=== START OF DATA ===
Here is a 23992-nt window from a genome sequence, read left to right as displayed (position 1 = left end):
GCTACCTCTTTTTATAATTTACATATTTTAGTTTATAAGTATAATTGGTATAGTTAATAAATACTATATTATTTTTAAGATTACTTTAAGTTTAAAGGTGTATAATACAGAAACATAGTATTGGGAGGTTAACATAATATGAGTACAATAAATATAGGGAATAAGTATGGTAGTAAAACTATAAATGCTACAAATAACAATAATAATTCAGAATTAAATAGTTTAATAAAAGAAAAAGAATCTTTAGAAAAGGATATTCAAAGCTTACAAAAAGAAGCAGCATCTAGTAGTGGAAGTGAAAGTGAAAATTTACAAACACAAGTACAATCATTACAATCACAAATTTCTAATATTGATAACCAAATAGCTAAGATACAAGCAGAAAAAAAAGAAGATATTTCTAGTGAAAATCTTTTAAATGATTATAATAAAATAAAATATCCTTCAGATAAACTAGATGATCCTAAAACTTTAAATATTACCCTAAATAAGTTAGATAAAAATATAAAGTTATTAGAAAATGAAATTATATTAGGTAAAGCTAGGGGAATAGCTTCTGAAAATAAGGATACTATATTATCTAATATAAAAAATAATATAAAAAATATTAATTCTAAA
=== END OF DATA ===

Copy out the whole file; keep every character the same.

Here is a 23992-nt window from a genome sequence, read left to right as displayed (position 1 = left end):
GCTACCTCTTTTTATAATTTACATATTTTAGTTTATAAGTATAATTGGTATAGTTAATAAATACTATATTATTTTTAAGATTACTTTAAGTTTAAAGGTGTATAATACAGAAACATAGTATTGGGAGGTTAACATAATATGAGTACAATAAATATAGGGAATAAGTATGGTAGTAAAACTATAAATGCTACAAATAACAATAATAATTCAGAATTAAATAGTTTAATAAAAGAAAAAGAATCTTTAGAAAAGGATATTCAAAGCTTACAAAAAGAAGCAGCATCTAGTAGTGGAAGTGAAAGTGAAAATTTACAAACACAAGTACAATCATTACAATCACAAATTTCTAATATTGATAACCAAATAGCTAAGATACAAGCAGAAAAAAAAGAAGATATTTCTAGTGAAAATCTTTTAAATGATTATAATAAAATAAAATATCCTTCAGATAAACTAGATGATCCTAAAACTTTAAATATTACCCTAAATAAGTTAGATAAAAATATAAAGTTATTAGAAAATGAAATTATATTAGGTAAAGCTAGGGGAATAGCTTCTGAAAATAAGGATACTATATTATCTAATATAAAAAATAATATAAAAAATATTAATTCTAAA